Special Issue "Health Market: Incentives and Competition"
A special issue of International Journal of Environmental Research and Public Health (ISSN 1660-4601).
Deadline for manuscript submissions: closed (30 April 2013)
Prof. Dr. Ching-To Albert Ma
Department of Economics, Boston University, 270 Bay State Road, Boston, Massachusetts 02215, USA
Interests: incentives and payment design in the health market; competition in the health market; interaction between public and private health sectors
The health care market continues its growth in many economies. Stakeholders’ foremost concern is the cost of health care. For example, the upcoming health care reform in the United States will begin by the mandate that consumers have health insurance. An additional 30 to 40 million Americans acquiring health insurance will lead to higher health care expenditure if costs and prices stay constant. The US Affordable Care act therefore must proceed to initiate cost-control measures. Other economies face similar issues. Those countries that have already instituted universal health insurance or services are mindful of the high cost. Competition policies and incentive designs are the instruments that may advert rising costs. The complexity in the health care market makes the research on such policies and designs both exciting and difficult. Furthermore, recent advances in behavioral and information economics have yet to impact fully research on payment methods, quantity controls, horizontal and vertical mergers, entries and exits. This special issue has a broad focus on incentive and competition in relation to the health market as its goal is to publish a collection of state-of-the-art research articles. Both theoretical and empirical submissions are welcome.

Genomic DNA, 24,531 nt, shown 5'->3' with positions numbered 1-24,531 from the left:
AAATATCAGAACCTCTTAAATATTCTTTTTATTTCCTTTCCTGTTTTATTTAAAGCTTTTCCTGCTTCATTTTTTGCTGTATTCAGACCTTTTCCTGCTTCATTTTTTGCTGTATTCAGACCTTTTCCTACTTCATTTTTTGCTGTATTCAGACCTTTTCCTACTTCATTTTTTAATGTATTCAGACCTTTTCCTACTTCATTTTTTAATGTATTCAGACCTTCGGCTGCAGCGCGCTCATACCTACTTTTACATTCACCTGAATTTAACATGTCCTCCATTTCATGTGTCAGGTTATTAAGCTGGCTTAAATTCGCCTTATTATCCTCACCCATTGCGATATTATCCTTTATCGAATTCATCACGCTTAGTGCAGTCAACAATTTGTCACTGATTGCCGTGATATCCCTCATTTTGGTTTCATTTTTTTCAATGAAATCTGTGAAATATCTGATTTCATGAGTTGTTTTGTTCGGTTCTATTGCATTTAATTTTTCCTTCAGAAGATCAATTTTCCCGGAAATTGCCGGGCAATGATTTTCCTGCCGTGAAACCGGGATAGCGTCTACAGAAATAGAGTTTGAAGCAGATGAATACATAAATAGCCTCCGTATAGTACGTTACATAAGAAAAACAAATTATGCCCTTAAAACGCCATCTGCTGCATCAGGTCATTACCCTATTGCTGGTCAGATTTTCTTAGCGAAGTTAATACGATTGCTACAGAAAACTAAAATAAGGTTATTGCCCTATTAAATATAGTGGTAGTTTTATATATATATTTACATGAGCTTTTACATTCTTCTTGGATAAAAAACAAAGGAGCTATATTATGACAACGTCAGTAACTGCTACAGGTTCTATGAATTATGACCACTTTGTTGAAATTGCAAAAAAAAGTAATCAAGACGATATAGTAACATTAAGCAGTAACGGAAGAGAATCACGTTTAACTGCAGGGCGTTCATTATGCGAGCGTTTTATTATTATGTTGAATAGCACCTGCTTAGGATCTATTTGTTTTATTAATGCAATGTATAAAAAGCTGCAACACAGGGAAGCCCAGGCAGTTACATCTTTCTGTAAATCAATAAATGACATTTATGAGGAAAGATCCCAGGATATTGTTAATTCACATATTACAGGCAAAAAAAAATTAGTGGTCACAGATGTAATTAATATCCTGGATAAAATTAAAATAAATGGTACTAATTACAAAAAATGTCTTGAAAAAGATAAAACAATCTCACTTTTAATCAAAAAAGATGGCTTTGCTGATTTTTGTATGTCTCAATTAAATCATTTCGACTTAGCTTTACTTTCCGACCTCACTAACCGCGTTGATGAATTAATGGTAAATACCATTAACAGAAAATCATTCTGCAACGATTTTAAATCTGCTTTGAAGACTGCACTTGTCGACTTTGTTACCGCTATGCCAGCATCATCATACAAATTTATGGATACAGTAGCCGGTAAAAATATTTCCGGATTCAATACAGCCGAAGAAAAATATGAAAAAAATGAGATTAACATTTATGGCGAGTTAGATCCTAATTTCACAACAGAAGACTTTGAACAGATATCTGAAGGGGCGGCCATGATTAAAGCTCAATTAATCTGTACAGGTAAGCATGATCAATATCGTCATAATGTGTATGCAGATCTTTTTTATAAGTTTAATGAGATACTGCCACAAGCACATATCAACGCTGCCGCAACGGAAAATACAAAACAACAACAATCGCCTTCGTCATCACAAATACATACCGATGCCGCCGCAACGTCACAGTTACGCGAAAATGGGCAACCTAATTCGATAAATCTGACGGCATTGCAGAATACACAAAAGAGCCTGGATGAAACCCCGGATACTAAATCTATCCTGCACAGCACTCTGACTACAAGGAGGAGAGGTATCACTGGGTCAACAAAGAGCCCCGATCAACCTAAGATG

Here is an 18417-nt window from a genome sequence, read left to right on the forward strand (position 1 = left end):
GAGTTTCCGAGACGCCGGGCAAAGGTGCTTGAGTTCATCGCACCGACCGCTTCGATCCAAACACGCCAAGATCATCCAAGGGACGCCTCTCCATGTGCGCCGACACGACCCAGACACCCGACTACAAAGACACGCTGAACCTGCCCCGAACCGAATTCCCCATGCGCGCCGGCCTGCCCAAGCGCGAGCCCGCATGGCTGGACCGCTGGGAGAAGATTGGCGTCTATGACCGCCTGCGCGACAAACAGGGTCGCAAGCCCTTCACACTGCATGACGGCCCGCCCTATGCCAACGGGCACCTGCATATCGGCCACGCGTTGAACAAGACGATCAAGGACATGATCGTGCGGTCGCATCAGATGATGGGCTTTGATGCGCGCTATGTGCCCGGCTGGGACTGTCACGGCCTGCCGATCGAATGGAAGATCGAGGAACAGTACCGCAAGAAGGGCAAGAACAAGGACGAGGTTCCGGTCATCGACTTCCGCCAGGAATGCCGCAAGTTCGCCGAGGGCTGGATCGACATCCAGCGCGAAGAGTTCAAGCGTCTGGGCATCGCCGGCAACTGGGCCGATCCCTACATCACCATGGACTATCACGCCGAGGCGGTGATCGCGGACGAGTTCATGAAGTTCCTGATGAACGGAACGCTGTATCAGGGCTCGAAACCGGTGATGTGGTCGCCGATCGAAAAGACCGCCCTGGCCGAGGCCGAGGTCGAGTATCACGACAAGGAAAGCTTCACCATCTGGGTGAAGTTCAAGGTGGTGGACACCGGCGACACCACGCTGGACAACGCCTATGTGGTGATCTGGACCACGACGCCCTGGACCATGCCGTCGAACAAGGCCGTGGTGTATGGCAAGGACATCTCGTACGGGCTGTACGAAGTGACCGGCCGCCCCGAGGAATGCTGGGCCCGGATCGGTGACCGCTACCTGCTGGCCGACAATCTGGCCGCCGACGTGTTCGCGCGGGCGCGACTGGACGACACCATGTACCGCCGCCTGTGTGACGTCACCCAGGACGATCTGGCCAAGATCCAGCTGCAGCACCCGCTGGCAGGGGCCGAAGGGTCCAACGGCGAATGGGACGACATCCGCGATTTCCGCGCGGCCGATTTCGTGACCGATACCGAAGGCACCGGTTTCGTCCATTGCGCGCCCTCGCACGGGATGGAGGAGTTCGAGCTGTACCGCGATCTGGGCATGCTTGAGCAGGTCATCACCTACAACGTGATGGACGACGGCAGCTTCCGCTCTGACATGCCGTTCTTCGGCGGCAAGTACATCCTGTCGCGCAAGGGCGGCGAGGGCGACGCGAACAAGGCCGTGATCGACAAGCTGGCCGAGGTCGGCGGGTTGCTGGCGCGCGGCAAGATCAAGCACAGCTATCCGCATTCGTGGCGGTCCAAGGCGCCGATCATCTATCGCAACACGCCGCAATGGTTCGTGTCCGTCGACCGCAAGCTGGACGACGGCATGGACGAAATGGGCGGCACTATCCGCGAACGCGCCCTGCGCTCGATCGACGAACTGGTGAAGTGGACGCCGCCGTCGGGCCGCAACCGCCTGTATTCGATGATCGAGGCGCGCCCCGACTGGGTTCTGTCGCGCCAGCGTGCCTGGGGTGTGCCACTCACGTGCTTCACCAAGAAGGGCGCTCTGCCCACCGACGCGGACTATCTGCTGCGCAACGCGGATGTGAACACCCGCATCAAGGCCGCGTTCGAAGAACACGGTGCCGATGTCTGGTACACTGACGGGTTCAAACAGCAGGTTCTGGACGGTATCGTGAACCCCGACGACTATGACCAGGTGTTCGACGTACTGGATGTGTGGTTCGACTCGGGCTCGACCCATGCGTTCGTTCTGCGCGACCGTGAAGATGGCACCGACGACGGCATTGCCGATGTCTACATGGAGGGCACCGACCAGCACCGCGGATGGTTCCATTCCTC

Prof. Dr. Ching-To Albert Ma
Manuscripts should be submitted online at www.mdpi.com by registering and logging in to this website. Once you are registered, click here to go to the submission form. Manuscripts can be submitted until the deadline. Papers will be published continuously (as soon as accepted) and will be listed together on the special issue website. Research articles, review articles as well as communications are invited. For planned papers, a title and short abstract (about 100 words) can be sent to the Editorial Office for announcement on this website.
Submitted manuscripts should not have been published previously, nor be under consideration for publication elsewhere (except conference proceedings papers). All manuscripts are refereed through a peer-review process. A guide for authors and other relevant information for submission of manuscripts is available on the Instructions for Authors page. International Journal of Environmental Research and Public Health is an international peer-reviewed Open Access monthly journal published by MDPI.
- incentive design
- competition policy
- payment mechanism
- quantity control
- managed care
- health insurance
- health care delivery
Int. J. Environ. Res. Public Health 2013, 10(11), 5299-5332; doi:10.3390/ijerph10115299
Received: 26 August 2013; in revised form: 30 September 2013 / Accepted: 8 October 2013 / Published: 25 October 2013| Download PDF Full-text (610 KB) | View HTML Full-text | Download XML Full-text
Article: Can Decision Biases Improve Insurance Outcomes? An Experiment on Status Quo Bias in Health Insurance Choice